• rshollandrsholland Posts: 19,661
    Nobody has had the new Legacy for a long time, as it just it the market. Also, I wouldn't write off the new Forester. I would think in Northern Michigan either the Forester or Outback would be the better choice, simply because they deal with bad roads and deep snow better. If road noise and comfort are concerns, the Outback would be the better choice.

    FWIW, the Subaru brand, in general, has a very high owner retention rate. Most Subaru owners, remain Subaru owners when it comes time to look for a new ride. So they must be doing something right.

    Bob
  • udhoopudhoop Posts: 5
    I have two counterparts who also drive the 2008 Forester and neither like it. It was not "as advertised" when it came it it's ability to handle the snow. Just to light and small of a vehicle in my opinion. Our company got enough complaints that they allowed us all to get snowtires last year and that did make a big difference. The Outback is not an option for us. Only the Forester, Legacy or AWD Taurus. I originally had my mind made up to go with the Ford but after test driving it I am a bit hesitant because of all the blind spots it seems to have in the rear...makes me nervous...feel like I have to check 3 and 4 times before changing lanes.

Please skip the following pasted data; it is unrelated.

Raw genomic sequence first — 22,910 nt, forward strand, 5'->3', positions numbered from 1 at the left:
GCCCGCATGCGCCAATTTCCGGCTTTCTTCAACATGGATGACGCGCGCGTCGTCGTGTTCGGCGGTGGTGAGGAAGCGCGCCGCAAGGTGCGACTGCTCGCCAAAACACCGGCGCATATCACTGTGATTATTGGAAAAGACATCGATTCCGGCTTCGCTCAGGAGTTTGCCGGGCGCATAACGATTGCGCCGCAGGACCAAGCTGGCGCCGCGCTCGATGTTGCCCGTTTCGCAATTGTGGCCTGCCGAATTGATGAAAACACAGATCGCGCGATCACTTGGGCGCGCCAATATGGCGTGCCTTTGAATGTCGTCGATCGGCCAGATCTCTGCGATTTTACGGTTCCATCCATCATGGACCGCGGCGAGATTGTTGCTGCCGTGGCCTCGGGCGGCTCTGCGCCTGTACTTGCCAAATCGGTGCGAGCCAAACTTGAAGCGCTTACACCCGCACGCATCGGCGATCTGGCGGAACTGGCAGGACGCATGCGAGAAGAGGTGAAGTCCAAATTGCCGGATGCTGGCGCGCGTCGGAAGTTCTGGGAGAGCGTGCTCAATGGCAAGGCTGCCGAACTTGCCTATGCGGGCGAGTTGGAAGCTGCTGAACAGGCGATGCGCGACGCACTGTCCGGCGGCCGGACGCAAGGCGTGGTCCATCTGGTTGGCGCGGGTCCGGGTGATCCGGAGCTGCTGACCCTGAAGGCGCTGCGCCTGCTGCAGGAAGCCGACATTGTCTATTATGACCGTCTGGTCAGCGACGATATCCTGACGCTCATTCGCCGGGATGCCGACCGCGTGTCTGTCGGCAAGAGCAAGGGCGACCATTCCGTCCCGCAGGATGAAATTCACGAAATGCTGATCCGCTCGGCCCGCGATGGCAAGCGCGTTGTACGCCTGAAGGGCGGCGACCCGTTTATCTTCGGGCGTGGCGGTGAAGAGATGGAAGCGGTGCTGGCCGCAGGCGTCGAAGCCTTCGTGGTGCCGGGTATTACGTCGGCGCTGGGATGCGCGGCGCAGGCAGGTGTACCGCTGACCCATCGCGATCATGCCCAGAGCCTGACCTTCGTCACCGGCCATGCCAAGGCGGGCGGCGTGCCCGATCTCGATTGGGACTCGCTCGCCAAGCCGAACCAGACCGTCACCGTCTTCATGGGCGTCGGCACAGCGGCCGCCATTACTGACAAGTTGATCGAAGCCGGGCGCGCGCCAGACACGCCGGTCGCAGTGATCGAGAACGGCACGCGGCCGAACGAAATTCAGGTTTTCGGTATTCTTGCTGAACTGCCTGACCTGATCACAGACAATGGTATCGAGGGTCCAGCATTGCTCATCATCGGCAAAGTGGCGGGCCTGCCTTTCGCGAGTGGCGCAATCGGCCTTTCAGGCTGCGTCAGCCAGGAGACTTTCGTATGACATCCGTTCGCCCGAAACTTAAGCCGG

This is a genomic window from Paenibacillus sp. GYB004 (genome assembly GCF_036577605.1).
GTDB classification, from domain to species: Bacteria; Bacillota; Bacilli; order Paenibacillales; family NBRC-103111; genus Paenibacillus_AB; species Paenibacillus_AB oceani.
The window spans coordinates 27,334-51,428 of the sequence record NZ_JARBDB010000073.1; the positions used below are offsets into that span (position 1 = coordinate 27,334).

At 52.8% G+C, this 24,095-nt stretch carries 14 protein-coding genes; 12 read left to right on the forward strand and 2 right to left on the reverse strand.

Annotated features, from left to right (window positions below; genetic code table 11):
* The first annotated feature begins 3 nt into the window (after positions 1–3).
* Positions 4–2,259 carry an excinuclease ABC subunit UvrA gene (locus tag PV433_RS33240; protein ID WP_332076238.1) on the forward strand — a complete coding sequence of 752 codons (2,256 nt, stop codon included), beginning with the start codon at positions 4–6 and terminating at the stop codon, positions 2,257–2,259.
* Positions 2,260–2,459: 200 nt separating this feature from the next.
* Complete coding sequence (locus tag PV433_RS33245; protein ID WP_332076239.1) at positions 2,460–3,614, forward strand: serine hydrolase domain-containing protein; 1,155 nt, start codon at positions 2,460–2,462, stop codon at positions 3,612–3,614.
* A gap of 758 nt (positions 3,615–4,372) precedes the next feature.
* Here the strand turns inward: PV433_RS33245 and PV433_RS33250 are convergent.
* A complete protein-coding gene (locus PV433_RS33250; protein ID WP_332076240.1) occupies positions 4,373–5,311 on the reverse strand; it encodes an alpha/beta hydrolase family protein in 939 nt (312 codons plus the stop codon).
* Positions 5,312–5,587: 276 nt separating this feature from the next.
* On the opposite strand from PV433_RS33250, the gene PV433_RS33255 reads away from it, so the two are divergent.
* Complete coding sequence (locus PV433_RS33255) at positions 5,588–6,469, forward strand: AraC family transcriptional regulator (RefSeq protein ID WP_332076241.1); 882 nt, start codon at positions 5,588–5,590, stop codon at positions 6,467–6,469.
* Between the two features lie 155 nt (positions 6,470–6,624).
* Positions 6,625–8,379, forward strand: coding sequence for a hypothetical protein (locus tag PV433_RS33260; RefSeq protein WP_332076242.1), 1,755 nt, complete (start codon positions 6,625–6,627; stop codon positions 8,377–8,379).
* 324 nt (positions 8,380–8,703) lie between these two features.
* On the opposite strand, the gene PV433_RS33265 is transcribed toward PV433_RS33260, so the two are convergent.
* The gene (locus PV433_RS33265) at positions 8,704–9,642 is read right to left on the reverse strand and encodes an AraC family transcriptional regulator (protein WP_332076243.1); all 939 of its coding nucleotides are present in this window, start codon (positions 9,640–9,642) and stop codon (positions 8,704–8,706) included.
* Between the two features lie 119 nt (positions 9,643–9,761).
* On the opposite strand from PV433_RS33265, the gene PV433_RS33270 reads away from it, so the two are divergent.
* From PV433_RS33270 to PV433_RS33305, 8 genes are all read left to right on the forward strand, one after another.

The Legacy felt much more comfortable than my current Forester and was definitely more quiet. I am just concerned that after a harsh winter on hard roads it too will ride hard like my current Forester. :(
  • xemexxemex Posts: 1
    We have 6 Subaru cars (2 Foresters) . I would like to hear from 2010 owners FORESTER (MT) Manual Transmission. Any experience on 1st gear uphill safety feature will be appreciated

    Thank You

    Xemex
  • ateixeiraateixeira Posts: 72,587
    I'm curious, was it the LL Bean model, with the self-leveling shocks, or the standard suspension?

    Perhaps they're just defective.

    If you compare Vermont to Florida, Subaru has 14 times the market share in the snowy state vs. the sunny state. People love them for snow. I had a 98 and we own an 09 now - they are great.

    I think the shocks are simply bad.
  • jdljrjdljr Posts: 11
    Just stopped at my local dealer last night and took a look at the '10 Outback and the '10 Legacy. I like the re-design of the Legacy, and I was WOW'ed by the re-design of the Outback. Looks much less like a wagon, more like an SUV. I have never been crazy about the Outback, as I'm not a wagon kind of guy. But the '10 Outback really catches my eye. I think the new look is fantastic. However, seeing that I have owned my '09 Legacy SE for about a year, I'm probably not looking to trade, as I doubt the dealer would pay off my '09 Legacy. :surprise:
  • bigdadi118bigdadi118 Posts: 1,207
    The final price of purchase extended warranty (Added Security) when your car is still within factory warranty 3/36000 is negotiable... They can ask for suggest retailed price and you can counter-offer.